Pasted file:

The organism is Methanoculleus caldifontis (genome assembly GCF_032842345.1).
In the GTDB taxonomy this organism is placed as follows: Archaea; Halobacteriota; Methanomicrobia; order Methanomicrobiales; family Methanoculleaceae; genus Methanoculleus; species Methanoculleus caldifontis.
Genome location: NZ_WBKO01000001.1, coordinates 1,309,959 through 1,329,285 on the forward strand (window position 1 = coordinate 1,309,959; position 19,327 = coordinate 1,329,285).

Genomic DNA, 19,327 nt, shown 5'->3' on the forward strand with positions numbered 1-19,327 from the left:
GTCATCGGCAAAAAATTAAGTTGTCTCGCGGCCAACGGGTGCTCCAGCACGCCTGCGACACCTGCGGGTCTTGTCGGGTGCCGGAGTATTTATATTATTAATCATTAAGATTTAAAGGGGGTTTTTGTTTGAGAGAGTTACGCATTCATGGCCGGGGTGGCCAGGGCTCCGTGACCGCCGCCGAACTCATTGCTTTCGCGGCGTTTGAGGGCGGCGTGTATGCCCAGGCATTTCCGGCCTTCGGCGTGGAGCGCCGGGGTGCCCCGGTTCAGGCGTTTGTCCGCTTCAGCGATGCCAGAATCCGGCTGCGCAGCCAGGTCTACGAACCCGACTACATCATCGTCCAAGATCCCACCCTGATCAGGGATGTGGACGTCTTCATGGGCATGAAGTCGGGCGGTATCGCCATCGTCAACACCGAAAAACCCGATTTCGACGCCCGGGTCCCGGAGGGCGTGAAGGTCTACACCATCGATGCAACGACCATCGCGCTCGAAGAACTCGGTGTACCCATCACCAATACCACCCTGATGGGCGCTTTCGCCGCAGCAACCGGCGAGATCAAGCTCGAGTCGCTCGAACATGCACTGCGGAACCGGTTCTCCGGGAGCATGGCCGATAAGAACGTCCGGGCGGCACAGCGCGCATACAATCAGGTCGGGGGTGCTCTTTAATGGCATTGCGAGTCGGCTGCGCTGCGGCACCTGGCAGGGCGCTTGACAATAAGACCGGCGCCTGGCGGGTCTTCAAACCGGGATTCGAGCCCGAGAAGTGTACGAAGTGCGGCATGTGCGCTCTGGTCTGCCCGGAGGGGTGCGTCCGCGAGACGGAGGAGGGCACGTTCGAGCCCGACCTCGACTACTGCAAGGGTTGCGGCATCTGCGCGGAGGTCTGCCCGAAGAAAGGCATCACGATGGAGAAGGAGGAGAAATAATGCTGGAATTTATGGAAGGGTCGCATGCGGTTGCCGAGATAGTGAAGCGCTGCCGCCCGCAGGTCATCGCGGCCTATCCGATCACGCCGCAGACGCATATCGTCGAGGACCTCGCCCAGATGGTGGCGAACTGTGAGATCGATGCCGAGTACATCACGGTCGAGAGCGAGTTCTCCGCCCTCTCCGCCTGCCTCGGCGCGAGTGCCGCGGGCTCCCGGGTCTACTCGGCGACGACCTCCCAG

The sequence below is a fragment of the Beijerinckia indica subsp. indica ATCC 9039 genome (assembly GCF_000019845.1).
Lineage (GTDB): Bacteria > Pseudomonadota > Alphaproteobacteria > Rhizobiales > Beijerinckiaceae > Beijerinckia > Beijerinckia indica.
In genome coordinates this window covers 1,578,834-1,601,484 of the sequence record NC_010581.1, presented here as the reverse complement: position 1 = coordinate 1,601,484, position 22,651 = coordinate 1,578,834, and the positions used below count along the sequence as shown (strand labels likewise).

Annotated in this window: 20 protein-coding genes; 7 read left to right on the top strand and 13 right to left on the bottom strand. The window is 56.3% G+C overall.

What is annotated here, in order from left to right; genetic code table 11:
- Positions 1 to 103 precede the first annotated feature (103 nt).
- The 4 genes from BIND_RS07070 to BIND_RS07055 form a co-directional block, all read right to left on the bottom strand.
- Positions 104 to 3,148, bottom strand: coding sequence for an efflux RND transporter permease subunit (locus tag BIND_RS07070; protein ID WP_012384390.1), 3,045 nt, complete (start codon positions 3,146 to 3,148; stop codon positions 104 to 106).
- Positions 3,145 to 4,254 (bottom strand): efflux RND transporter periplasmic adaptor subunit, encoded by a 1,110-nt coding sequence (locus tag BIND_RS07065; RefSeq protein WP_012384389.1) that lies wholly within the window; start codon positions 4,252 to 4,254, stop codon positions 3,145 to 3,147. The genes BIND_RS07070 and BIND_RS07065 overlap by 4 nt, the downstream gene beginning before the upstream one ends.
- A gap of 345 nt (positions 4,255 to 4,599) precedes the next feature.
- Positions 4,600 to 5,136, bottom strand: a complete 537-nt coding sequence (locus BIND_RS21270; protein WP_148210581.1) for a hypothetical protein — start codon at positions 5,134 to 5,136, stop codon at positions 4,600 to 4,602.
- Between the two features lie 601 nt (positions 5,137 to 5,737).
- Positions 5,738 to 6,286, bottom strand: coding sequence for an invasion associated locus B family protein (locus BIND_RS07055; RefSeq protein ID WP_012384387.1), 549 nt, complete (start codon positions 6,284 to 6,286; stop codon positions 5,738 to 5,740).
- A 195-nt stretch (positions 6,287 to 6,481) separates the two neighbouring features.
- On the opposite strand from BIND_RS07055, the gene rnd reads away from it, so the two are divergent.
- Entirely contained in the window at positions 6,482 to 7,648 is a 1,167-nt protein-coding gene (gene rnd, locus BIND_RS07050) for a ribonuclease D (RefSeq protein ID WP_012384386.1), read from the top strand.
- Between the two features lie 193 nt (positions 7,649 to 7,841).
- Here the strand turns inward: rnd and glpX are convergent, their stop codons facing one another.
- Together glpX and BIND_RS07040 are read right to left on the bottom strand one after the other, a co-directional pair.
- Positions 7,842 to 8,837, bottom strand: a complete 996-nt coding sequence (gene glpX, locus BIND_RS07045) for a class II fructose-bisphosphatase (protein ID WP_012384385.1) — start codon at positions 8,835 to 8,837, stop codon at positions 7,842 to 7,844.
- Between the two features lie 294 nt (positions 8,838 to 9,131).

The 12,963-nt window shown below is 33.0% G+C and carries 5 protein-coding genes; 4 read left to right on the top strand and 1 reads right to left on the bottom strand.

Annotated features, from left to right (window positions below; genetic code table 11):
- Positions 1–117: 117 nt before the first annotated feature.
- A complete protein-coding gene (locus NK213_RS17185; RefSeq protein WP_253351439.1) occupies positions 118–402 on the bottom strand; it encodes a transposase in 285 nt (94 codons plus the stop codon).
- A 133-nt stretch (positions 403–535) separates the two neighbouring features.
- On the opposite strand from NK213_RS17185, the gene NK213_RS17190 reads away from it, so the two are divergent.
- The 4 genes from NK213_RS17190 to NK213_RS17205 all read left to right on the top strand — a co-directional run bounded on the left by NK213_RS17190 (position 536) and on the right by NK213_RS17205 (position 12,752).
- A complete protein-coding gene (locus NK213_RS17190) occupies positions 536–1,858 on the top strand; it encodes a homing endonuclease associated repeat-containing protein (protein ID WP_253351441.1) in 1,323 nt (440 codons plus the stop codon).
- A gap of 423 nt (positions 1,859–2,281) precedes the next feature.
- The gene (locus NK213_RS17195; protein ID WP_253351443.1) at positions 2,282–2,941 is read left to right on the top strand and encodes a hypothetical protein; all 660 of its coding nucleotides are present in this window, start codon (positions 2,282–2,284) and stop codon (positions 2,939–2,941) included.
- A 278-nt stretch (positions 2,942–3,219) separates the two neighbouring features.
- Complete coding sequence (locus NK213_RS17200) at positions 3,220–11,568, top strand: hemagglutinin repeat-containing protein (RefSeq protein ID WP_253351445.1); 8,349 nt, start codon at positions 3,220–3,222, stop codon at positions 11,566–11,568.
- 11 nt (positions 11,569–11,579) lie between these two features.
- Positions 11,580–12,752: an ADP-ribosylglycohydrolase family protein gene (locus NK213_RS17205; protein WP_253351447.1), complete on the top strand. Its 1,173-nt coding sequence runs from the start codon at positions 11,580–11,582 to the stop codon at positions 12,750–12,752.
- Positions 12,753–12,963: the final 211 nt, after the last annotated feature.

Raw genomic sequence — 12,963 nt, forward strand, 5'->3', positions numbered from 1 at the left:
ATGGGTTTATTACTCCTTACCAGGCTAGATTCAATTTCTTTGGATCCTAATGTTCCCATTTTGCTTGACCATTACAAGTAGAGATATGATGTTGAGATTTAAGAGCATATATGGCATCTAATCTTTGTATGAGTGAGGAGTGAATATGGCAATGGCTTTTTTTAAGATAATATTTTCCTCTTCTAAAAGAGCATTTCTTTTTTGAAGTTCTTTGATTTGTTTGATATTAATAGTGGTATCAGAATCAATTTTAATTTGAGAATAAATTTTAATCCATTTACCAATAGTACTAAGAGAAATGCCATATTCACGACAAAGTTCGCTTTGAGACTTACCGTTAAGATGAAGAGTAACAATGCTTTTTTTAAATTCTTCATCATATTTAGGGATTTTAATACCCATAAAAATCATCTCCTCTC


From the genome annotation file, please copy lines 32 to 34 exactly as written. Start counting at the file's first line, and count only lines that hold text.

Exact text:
- On the opposite strand from NK213_RS17185, the gene NK213_RS17190 reads away from it, so the two are divergent.
- The 4 genes from NK213_RS17190 to NK213_RS17205 all read left to right on the top strand — a co-directional run bounded on the left by NK213_RS17190 (position 536) and on the right by NK213_RS17205 (position 12,752).
- A complete protein-coding gene (locus NK213_RS17190) occupies positions 536–1,858 on the top strand; it encodes a homing endonuclease associated repeat-containing protein (protein ID WP_253351441.1) in 1,323 nt (440 codons plus the stop codon).